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Plagiarism: Why Some Smart People Do Some Very Stupid Things(0)

October 2, 2014

When U.S. Senator John Walsh (pictured left) was accused of plagiarizing a masters thesis, he initially attributed the act partially to post traumatic stress disorder related to military service. He later recanted and quit the race for his seat in the Senate. The Army War College has since rescinded the masters degree. “The consequence of plagiarism,” writes columnist Gael O’Brien, “is like a time-released capsule imploding at a vulnerable moment in a career.”

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Perspectives on Ethics from the Next Generation of Leaders

The top five prize-winning essays in the 2014 Elie Wiesel Foundation Prize for Ethics Contest provide some encouraging evidence that young people now graduating from American colleges and universities understand the imperative of moral leadership and are prepared to assume that responsibility.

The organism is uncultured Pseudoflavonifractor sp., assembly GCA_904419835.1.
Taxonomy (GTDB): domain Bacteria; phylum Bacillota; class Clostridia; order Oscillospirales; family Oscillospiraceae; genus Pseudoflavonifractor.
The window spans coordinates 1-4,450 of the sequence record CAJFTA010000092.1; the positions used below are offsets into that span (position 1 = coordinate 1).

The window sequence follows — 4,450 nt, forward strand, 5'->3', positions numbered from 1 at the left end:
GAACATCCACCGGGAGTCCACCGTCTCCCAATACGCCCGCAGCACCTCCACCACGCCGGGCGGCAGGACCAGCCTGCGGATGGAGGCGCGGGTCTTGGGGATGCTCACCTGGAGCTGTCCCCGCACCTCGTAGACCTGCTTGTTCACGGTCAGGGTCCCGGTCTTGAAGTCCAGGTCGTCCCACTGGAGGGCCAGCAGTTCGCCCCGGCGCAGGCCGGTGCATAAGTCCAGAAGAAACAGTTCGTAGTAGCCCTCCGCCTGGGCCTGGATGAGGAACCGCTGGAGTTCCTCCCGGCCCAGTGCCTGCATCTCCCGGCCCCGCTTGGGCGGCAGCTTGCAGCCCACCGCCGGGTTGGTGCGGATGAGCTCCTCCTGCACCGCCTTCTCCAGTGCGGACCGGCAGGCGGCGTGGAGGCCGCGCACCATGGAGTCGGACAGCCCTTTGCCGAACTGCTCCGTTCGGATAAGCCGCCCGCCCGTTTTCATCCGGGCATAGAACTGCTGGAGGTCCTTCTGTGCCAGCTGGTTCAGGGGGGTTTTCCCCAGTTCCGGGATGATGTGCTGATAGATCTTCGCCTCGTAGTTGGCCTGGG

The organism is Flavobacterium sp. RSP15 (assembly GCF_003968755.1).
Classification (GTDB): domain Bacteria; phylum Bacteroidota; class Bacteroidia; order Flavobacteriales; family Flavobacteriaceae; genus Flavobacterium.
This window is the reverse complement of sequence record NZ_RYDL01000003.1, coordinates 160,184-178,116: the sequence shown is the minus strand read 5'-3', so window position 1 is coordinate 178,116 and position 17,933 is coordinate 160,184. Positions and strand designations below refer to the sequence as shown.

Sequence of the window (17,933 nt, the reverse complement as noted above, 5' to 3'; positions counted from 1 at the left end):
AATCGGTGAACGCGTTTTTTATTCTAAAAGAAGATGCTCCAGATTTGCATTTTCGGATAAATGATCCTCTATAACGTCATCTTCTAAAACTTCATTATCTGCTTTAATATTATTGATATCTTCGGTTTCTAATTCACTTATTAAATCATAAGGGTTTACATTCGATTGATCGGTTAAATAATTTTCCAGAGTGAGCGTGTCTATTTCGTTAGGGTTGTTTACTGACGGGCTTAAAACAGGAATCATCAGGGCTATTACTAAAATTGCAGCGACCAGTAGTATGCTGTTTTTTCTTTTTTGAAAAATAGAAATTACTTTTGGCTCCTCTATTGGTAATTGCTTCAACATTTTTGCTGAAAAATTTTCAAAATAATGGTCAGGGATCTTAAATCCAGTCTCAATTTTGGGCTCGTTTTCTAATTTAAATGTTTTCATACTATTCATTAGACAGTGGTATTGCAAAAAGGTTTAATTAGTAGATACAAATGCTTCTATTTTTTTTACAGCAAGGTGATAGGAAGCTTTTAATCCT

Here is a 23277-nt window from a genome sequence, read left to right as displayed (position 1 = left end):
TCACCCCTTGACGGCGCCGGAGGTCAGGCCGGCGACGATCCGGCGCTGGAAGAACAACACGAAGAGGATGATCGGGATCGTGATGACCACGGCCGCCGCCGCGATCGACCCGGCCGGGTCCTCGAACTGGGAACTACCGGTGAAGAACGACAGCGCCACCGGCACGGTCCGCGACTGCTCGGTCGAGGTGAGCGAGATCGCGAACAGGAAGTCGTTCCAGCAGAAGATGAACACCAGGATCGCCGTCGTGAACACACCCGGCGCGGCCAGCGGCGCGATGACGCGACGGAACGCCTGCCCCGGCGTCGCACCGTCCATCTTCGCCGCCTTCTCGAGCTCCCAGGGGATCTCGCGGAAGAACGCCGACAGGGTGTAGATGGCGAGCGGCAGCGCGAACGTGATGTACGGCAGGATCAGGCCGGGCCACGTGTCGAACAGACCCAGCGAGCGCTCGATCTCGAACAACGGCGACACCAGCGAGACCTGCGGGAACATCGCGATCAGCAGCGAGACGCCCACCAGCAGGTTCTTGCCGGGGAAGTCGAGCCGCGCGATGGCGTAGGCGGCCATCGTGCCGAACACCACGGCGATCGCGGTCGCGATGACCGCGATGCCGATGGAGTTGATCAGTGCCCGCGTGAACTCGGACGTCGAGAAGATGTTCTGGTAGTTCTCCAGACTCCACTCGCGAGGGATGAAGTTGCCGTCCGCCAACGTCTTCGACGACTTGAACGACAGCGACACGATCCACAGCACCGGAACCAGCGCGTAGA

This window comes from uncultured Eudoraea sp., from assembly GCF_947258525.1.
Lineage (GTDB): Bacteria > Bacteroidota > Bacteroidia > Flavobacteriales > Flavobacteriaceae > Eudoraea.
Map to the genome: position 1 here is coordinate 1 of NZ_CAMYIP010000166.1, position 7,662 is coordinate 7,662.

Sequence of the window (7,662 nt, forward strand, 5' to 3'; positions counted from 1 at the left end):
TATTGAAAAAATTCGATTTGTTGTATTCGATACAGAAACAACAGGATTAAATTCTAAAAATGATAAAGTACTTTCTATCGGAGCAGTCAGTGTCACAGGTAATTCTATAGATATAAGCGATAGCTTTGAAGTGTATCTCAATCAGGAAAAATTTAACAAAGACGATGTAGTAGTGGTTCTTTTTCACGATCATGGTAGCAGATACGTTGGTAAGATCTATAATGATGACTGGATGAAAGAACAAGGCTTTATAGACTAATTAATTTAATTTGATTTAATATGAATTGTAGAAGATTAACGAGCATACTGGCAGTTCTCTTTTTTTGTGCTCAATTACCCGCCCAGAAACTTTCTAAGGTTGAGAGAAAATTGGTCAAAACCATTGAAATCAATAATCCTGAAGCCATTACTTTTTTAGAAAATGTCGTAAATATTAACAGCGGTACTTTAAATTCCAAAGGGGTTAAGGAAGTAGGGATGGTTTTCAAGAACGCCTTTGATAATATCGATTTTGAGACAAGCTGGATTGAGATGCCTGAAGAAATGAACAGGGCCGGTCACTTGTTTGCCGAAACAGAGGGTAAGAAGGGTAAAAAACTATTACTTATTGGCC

Inside the New York Fed: Secret Recordings and a Culture Clash

A special examiner hired – and fired – by the Federal Reserve Bank of New York recorded about 46 hours of meetings and conversations with her colleagues. Many of these events document key moments leading to her firing. But they also offer an intimate study of the New York Fed’s culture at a pivotal moment in its effort to become a more forceful financial supervisor.

Business Fraud: Culture Is the Culprit

Two leading consultants say companies must create lower risk environments for fraud. To do so, they argue, organizations first must understand their own corporate ecology — the interrelations between people and their workplace — and tailor controls to the nature of those systems.


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